With this piece, we’ll look at the emerging Electric Vehicle Industry in India. We’ll start by taking a look at the history, that is, the very first Electric vehicle, then head on to take a look at the industry overview, growth drivers, challenges faced by the industry, and finally, the conclusion.
Let’s jump right in the piece!
An undeniable Reality
I was a very curious and wide-eyed kid, growing up. To me, the workings of the whole world seemed like a miracle. And as is the case with many kids growing up, I loved cars. I was in awe of the almost-perfect synchronization with which they moved, in thousands of numbers, despite weighing at least a thousand kilos each. I had every spec of every single model of each manufacturer’s cars at the tip of my tongue. Despite my young age, I understood where the Hondas and the Hyundais of the world were coming from, and what they had to offer. But there was one car that I never quite understood – The Reva.
It was a curious-looking car, pretty expensive, and not the most spacious. While it was no mystery that it did not sell a lot, what was interesting was that people were excited about it, including my dad who was very confident that Electric Vehicles (EVs) were the future of mobility. This was back in the late 2000s. Fast forward to two decades, the transition from the Internal Combustion Engine (ICE) cars to EVs seems inevitable. It is now a question of when, and not of “If”.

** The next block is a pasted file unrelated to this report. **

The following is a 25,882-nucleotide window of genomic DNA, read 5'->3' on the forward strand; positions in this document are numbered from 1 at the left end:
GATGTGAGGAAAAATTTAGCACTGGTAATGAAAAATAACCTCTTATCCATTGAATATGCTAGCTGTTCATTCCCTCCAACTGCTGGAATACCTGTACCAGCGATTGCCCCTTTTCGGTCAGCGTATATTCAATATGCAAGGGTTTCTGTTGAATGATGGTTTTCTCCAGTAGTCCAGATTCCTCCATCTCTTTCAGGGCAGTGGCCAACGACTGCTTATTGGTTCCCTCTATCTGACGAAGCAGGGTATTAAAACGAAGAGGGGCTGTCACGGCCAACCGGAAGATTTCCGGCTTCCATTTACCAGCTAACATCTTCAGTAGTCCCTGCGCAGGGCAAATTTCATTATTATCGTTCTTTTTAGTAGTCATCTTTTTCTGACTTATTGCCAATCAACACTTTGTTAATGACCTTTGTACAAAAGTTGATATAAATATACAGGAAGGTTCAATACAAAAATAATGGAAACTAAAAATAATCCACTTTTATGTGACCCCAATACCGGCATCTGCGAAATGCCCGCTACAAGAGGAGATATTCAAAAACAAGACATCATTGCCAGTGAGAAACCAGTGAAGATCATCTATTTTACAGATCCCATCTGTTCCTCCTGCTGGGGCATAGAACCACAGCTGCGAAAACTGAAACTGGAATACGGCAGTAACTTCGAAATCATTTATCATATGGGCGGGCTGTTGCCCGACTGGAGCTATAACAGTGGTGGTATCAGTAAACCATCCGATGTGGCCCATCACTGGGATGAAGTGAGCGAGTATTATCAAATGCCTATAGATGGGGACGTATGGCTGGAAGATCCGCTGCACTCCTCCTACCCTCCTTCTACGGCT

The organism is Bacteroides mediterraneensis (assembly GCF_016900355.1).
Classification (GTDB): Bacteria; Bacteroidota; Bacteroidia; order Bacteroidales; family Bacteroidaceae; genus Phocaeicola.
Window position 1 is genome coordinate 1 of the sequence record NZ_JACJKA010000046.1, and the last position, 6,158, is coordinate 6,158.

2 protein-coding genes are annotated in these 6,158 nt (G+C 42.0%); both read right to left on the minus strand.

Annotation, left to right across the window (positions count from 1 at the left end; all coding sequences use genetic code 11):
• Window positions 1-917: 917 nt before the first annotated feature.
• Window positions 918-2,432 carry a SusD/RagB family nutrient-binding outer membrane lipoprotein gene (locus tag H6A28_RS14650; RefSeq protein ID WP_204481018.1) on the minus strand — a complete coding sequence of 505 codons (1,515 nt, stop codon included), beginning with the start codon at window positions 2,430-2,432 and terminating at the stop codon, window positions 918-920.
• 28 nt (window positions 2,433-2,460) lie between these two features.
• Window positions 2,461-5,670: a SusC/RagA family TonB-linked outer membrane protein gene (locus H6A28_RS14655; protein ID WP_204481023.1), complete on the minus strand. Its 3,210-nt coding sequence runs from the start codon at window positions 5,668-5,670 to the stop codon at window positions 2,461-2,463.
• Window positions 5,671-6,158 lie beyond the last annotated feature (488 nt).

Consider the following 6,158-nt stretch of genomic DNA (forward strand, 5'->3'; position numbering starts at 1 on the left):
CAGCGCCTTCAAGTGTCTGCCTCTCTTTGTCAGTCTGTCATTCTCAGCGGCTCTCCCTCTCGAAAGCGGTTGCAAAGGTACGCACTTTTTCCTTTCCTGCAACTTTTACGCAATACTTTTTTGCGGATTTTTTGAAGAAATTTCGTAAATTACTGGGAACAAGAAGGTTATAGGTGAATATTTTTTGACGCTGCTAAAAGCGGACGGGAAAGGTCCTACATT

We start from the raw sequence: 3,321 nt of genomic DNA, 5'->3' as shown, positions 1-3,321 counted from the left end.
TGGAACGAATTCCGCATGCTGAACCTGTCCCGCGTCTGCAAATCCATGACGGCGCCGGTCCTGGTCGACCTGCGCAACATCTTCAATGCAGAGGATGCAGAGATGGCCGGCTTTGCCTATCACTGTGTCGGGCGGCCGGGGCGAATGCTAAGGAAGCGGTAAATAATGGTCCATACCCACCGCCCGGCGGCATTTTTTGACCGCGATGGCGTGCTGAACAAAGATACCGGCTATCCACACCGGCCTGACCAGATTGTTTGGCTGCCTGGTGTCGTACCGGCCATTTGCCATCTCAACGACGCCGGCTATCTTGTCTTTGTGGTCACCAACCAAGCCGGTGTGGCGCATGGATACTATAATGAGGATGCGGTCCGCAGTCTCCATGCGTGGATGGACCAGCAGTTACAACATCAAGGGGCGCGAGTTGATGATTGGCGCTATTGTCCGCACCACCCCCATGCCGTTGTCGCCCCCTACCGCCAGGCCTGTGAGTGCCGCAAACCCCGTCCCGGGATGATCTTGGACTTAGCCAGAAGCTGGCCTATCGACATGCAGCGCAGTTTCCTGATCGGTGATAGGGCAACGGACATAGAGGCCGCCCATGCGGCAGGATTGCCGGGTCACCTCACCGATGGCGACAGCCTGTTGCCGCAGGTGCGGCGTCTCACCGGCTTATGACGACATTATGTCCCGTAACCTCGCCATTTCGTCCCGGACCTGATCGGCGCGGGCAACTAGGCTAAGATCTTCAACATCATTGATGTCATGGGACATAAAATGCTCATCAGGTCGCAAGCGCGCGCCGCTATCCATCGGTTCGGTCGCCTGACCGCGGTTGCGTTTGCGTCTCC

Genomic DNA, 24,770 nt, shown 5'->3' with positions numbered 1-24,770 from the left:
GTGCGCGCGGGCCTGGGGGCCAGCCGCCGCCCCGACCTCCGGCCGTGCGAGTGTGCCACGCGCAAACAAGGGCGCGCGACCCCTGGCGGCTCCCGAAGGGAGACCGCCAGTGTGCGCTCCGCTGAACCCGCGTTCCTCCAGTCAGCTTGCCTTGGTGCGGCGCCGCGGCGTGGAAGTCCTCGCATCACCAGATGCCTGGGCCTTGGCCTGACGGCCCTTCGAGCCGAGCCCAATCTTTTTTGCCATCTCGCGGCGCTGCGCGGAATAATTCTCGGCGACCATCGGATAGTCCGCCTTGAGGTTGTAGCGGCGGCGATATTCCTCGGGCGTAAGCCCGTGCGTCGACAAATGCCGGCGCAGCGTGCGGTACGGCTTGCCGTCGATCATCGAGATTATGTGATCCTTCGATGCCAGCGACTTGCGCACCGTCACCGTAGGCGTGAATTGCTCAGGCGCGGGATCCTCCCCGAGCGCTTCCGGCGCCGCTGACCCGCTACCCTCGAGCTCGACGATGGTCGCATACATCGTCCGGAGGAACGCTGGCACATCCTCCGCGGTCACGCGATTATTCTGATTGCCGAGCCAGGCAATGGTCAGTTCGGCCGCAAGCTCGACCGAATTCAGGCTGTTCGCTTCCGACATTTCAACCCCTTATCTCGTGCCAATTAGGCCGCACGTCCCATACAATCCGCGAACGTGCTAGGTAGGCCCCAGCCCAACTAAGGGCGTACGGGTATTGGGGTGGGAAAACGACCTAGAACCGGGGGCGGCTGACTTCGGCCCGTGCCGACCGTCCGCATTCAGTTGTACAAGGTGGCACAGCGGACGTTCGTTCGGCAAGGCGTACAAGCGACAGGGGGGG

The Electric Vehicle industry in India is finally starting to emerge from the shadows of the ICE juggernaut in the automobile industry globally. The industry has progressed rapidly and addressed its two biggest shortcomings – poor unit economics, and the lack of a viable solution to store large amounts of energy in a small battery economically. We are now at a juncture where the product’s proof of concept finally seems viable (EVs debuted before ICEs, more than a hundred years ago), and consequently, a variety of use cases have emerged, which can only help improve user adoption.
Let’s take a look at the Industry.
The Indian automobile industry overall is the 4th largest in the world. Its young demographics mean that it is the 2nd biggest market in the world for two-wheelers. Currently, only 1% of the automobile sales across the country are of EVs. This percentage is expected to grow in the coming years, with at least 3 mn+ sales by FY25.
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So, what is the reason behind this optimistic sales outlook by FY25? Let’s take a look at the Growth Drivers of Electric Vehicle Industry in India
- Improvements in battery’s unit economics: The past decade has seen immense progress in the storage and extraction capabilities of batteries, along with an 85%+ decrease in cost, which is further expected to become more and more favourable with time. This has resulted in the total cost of ownership being lower for an EV vs an ICE for the majority of the use cases, over the vehicle’s lifetime.
- Threefold push from the policymakers: The government is pushing for reforms at both macro-economic and industry level, with policies such as capital assistance, tax exemption, and protection for domestic OEMs to improve EV traction across the country. There are three major reasons for the same:
- Climate change is real, and the policymakers are coming to terms with that. (14 Indian cities featured on the list of the top 20 most polluted cities in the world). Steps are being taken to control pollution and harness clean forms of energy. EV is very well placed to benefit from these reforms.